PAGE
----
Wednesday, June 06, 2012

6th June - Enfield to Hill Of Down

This morning Claire and I had different commitments to attend to near our homes, but this afternoon it was back to the boat ...

4:30 pm I was back on Kenmor, the boat, and delighted to return here within the sun and shadows pouring into the canal within the woods.

5:45 pm we are on our way again, very little weed in this section of canal and its a deep channel. We could now relax awhile and enjoy this woodland cruise.

Soon we were back out in the open country along what is called the "Long Level" where the canal is raised high above the fields, road and railway for awhile, quite an elevating experience.

Then it was over the short Blackwater Aqueduct, and into some beautiful enchanting woodland known as the Moyvalley

We took a quick stop at Moyvalley Bridges for an engine service job. Here there are tempting canal side pubs each side, but we were not tempted ... yet.

From Moyvalley it was back into another raised "Long Level" until we arrived at the quaint Longwood Harbour.

7:45 pm, Longwood Harbour where we stopped to enjoy an evening meal in the quiet and sun.

Here was a reminder to us about how the Royal Canal is a much more enchanting waterways cruising experience than the Grand Canal. This is quite a surprise considering how the canal looks mundane when seen from the road or railway tracks as we zoom along.

The delights of the Royal Canal are hidden from sight of all, except those who cruise on its waters or hike the towpaths beside it.

Longwood Harbour was also a special stop for being beside the River Boyne Aqueduct

This is where the Royal Canal crosses the mythological Boyne River.

I took some time taking photos here and was intrigued by the pump that raises large volumes of water up from the Boyne and into the Royal Canal, a steep climb.

There was once a stepway down to the river but this is now closed off and covered thickly with brambles. Another health and safety fear, I suppose.

John Roche was taken by this place and it appears his family stayed here awhile, "The sun rose in a veil of mist which lay heavy on the quiet water of the Boyne, the cattle knee deep in the rich grass, drenched with dew, the heavy still air drowsy with the peace of nature, the only sounds the occasional cry of the curlew or plover, and the hoarse croak of the heron, with now and then the splash of a huge roach feeding. It is an hour when nature impells her devotees to mingle with her universe and feel what I can ne'er express, yet cannot all conceal"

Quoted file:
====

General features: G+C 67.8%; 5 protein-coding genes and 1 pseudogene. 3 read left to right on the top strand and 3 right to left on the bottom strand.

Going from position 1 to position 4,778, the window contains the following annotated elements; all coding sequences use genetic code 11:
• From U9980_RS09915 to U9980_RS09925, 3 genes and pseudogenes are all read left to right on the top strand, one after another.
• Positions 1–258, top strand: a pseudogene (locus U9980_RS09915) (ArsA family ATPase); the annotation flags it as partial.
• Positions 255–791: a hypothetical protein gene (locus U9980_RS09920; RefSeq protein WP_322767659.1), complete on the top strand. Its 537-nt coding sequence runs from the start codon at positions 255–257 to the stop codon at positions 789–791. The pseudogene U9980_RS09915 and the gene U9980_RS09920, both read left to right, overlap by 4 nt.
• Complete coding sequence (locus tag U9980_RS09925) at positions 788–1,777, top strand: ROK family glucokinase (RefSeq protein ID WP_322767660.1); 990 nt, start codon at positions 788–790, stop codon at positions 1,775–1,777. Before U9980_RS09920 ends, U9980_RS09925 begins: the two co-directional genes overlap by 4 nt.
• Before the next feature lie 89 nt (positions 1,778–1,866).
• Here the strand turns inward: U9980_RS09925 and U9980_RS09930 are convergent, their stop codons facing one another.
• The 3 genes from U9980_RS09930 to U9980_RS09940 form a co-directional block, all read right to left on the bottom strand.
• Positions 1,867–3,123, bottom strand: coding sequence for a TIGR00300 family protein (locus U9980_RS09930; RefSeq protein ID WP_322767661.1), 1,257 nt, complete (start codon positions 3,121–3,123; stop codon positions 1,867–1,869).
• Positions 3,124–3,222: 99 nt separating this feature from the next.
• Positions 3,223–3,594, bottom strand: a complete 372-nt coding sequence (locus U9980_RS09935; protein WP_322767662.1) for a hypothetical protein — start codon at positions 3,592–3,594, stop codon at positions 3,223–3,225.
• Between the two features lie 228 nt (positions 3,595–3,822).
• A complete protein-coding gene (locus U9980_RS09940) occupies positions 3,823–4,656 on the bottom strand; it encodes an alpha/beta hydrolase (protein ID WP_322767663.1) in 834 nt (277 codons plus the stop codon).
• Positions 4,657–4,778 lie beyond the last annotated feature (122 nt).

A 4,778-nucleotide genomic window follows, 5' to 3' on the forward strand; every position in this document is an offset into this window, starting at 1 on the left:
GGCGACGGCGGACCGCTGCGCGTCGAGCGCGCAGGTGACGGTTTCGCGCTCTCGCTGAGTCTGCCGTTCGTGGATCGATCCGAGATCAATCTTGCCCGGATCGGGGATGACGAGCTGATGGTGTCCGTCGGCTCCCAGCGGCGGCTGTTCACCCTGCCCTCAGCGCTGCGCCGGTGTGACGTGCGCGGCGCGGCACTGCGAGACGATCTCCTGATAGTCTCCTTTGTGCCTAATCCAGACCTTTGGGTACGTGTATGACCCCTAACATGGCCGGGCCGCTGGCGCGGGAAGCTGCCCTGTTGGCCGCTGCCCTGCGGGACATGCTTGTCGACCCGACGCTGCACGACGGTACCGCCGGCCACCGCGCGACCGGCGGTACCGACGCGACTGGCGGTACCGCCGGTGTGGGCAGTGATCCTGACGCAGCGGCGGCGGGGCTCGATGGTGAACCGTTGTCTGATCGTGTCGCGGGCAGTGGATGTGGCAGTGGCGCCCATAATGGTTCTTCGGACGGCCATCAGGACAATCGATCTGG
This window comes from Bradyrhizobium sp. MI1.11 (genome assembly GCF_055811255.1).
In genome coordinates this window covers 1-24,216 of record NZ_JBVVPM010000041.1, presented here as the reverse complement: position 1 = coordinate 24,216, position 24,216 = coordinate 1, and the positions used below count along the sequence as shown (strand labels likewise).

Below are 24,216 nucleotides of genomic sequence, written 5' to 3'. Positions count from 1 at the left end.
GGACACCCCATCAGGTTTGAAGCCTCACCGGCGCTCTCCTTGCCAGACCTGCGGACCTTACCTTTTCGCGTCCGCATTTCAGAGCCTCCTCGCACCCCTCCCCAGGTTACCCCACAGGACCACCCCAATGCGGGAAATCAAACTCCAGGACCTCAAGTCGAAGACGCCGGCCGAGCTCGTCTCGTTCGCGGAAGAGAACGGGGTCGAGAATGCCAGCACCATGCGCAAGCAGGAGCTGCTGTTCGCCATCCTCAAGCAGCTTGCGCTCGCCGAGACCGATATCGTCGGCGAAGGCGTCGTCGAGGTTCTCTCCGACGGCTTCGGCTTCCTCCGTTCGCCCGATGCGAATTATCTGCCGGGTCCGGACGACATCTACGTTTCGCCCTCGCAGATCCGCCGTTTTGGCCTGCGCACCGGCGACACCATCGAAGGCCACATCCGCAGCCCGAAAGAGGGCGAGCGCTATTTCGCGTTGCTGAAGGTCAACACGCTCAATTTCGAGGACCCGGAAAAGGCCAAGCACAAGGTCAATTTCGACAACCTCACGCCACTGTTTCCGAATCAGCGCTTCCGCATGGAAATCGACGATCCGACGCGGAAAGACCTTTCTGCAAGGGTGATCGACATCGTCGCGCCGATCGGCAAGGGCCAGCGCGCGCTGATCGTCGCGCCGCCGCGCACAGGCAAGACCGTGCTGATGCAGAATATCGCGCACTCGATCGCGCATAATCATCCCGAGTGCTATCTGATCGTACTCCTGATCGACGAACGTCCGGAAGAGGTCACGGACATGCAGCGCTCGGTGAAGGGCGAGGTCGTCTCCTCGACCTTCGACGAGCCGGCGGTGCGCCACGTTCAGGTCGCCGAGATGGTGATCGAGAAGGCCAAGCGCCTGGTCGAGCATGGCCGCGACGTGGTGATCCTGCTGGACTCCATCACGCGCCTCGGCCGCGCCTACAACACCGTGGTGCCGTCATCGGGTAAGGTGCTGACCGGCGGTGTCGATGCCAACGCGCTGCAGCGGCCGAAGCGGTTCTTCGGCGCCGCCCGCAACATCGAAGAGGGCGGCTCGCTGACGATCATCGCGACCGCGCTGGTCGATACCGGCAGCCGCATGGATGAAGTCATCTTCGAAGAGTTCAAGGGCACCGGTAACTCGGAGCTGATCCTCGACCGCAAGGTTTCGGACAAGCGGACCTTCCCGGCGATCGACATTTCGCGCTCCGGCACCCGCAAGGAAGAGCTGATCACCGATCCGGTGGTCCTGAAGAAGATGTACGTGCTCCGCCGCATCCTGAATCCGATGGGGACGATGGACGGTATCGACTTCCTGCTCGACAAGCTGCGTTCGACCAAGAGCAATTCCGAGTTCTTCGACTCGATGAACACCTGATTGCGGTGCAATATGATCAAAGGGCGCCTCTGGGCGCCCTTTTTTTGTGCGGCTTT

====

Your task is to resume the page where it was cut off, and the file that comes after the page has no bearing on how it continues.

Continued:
8:50 pm, we are on our way again, crusing Kenmor over the Boyle Aqueduct, back into open country and towards the sun setting as we approached Hill Of Down, near Clonard which is quite famous in the Columcille story.

Around 500 to 540 AD, Clonard hosted the largest learning centre, a kind of university, in Ireland and possibly one of the largest in Europe. Several thousand students would be studying here at the same time. It was here that Columcille learned his requirements to become a priest and it was here that he met the Saxon Bard, Gemmen, who taught and inspired him to share with others through poetry, song and harp.

9:40 arrived at Hill Of Down, a quaint canal side village that I have often wondered about when I have often passed by here on the train

Here there is Horan's pub, general store and post office, which was sort of made a bit famous by Dick Warner on his recent Royal Canal barge cruise documentary. He was aboard a huge barge called Rambler, that we had encountered a few days ago at Maynooth. The people here gathered together and put on a barbecue and picnic party to celebrate their arrival.

Fascinated by this enterprise, Claire and I were eager to visit and did go to the bar for a nightcap pint or two. This is a delightful "real" Irish pub, again one that very few visitors to Ireland will ever find. The landlord is extremely kind and helpful and the local people jolly and courteous. The big event was the local lottery draw, a fundraiser for the local hurling team. It made me wonder if the Irish Waterways could be relieved from the government and funded by its own lottery. Lottery is an incredibly successful fund raiser for local community project ... a much, much bigger earner than any enforced tax or tithing system

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